The Video Lesson

Quick Summary

There are three main styles of questions used in the Independent Writing section of the test:

  • Agree/Disagree (most common)
  • Multiple Choice
  • Preference (least common)

Some obsolete styles not commonly used are:

  • compare/contrast
  • give advice
  • describe a thing
  • open “if”

The questions generally relate to school, work, or society.

Nowadays, the questions are a bit different than how they are depicted in the Official Guide to the TOEFL. Some changes have been observed recently. Basically, they are getting longer.

The video (and transcript) contains detailed samples of each question style, and describes how they are structured.

Further Reading

For samples of each question: (stick to the first 24 right now, as they have been “modernized”).

The Official Guide describes these questions on pages 207-209 (5th edition).

To stay on top of changes to these question styles discovered after the creation of the video lesson, visit this page:


  1. Open your Official Guide and go to page 217 to 219. Here you will find a big list of sample questions. Read each one carefully. With a pencil note if the style is “M” (multiple choice), “A” (agree/disagree), P (preference) or “O” (obsolete). In addition, note if the question relates to “S” (school), “W” (work) or “S” (society). Flip through the rest of the book and see if you can find any more question prompts. If a question doesn’t fit the above subjects leave a comment below. Note that the 4th edition of the guide also has a big list, but the page numbers are different.
  2. Now that you have become familiar with the three question styles and the three subject areas, try creating one question of each type. If you leave them as comments below this post I’ll let you know what I think.

Next Lesson

Check out the course hub to figure out where to go next.

Lesson Transcript

(Note that the transcript has been edited for clarity)

The Three Styles

Today we’re going to get started by talking about the three types of questions you might get in the independent writing section of the TOEFL. There is a lot of incorrect information out there about the independent writing section of the test in a lot of textbooks, so do stick around.

Alright, so let’s get started by talking about the most frequently used question style. That’s the agree and disagree style. Take a look at the left hand side of your screen for a classic example of this question Style.

On the screen:

Do you agree or disagree with the following statement?

“Overall, the widespread use of the internet has a mostly positive effect on life in today’s world.”

Use specific reasons and details to support your opinion.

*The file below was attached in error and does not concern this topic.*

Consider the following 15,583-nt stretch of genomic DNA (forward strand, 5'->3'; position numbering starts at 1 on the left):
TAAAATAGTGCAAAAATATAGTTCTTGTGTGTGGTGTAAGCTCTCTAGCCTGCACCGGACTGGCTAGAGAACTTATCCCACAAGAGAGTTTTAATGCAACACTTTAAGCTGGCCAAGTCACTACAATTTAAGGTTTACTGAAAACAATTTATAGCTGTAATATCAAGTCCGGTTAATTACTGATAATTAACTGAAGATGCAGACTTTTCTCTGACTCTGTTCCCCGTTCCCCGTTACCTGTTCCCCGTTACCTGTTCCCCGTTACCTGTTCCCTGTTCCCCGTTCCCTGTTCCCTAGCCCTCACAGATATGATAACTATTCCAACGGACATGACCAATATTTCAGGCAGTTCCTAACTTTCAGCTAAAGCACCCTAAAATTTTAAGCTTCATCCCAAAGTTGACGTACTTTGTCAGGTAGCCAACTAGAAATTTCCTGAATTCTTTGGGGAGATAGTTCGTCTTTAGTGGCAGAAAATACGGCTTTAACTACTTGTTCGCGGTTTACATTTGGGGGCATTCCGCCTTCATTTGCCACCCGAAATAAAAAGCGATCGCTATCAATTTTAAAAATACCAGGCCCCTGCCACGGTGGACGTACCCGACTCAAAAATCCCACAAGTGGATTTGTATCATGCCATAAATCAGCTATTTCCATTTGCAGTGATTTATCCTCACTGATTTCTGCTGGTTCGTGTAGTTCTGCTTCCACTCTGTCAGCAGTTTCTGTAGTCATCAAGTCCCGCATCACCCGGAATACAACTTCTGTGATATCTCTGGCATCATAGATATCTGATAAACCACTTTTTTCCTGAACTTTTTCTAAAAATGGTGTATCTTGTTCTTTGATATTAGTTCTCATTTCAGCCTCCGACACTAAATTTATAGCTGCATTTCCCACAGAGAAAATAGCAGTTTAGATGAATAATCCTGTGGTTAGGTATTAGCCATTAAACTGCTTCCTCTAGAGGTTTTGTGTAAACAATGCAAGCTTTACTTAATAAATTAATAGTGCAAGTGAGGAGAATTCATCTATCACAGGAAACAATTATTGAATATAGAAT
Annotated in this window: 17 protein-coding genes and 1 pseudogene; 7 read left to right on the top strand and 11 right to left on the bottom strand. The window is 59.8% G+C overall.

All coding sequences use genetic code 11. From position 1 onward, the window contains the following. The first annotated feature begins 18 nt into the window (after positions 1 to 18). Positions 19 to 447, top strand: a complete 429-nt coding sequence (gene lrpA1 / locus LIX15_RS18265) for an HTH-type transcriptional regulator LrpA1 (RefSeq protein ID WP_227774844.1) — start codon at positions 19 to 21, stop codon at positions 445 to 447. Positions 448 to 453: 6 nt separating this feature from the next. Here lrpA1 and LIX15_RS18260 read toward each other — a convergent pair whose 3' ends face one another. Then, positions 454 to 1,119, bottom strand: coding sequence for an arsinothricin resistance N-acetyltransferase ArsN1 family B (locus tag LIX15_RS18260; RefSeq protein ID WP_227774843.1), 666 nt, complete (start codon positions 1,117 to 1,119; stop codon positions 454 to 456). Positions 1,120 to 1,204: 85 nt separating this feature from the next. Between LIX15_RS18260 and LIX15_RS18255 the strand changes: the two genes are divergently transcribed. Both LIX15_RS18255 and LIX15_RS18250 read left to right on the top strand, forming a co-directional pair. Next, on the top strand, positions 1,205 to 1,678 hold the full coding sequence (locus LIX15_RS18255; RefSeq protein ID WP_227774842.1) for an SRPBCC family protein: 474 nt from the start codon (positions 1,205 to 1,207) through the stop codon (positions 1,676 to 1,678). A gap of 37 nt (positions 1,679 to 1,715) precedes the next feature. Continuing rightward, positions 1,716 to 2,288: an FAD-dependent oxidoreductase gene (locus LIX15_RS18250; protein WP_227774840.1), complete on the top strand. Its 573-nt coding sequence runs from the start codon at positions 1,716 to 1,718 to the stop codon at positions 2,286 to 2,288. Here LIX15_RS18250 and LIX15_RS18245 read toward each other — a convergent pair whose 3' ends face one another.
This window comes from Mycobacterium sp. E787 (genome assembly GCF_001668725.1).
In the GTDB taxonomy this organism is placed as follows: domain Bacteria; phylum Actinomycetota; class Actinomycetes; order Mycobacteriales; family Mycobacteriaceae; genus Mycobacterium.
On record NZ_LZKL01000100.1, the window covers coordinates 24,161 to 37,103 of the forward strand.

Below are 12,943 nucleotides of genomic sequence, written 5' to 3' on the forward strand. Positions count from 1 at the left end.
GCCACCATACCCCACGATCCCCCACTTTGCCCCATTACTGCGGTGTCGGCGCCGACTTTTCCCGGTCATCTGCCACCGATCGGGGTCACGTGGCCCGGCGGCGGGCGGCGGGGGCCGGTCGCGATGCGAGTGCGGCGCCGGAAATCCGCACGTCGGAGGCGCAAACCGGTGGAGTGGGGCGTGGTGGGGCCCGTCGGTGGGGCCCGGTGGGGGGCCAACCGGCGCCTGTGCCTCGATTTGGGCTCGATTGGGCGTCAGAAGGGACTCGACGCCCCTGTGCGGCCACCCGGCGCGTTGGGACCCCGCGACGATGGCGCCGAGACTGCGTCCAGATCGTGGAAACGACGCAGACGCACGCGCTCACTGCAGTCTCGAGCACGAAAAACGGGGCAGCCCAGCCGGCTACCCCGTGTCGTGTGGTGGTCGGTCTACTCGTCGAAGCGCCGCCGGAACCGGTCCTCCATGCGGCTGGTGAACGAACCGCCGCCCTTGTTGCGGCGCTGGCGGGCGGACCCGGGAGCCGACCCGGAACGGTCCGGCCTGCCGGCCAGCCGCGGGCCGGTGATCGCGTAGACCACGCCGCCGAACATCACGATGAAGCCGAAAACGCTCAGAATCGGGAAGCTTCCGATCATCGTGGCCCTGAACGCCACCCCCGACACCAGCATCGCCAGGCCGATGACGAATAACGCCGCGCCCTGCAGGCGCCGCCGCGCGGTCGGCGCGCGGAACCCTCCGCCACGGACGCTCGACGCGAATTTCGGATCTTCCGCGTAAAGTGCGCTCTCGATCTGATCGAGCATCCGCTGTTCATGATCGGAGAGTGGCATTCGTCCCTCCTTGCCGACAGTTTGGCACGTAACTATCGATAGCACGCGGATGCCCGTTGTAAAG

This one always starts by asking if you agree or disagree with a statement and then it gives you a short statement of fact about the world.

Next, take a look at the right hand side of your screen. Now this is a more recent style which has been showing up since about 2018.

On the screen:

Do you agree or disagree with the following statement?

“People communicate with each other less than in the past because of the popularity of television.”

Use specific reasons and examples to support your answer. Make sure to use your own words. Do not use memorized examples.

It starts the same with the same question and also gives a statement of fact about the world. But then it has a couple of new sentences at the end about using memorized examples. Now don’t panic if you see that. It’s nothing really important, and is just telling you not to use a complete personal example that your teacher asked you to memorize in advance of the test.

I’d say you probably have about a 50% chance of seeing this style on test day and a 50% chance of just seeing the totally old style question.

Alright, let’s move on to the second style. This is the multiple choice style. Again, take a look at the classic version on the left.

On the screen:

Which do you think is the most important reason to attend college or university?

  • new experiences
  • career preparation
  • increased knowledge

Use reasons and examples to support your answer.

This style starts with a simple question and then it gives you three or four choices, and then ends by asking you to use reasons and examples to support your answer. But take a look at the right hand side now for a newer version of this style.

On the screen:

In both our personal lives and our work lives, we often face challenges that seem very difficult to deal with. However, it is critically important that we are able to overcome them. When you face problems like this in your own life, what do you feel is the best way to solve them?

  • asking someone with relevant experience for advice
  • finding information about the problem using the Internet
  • taking a long time to think about the problem alone

Use specific reasons and examples to support your answer. Make sure to use your own words. Do not use memorized examples.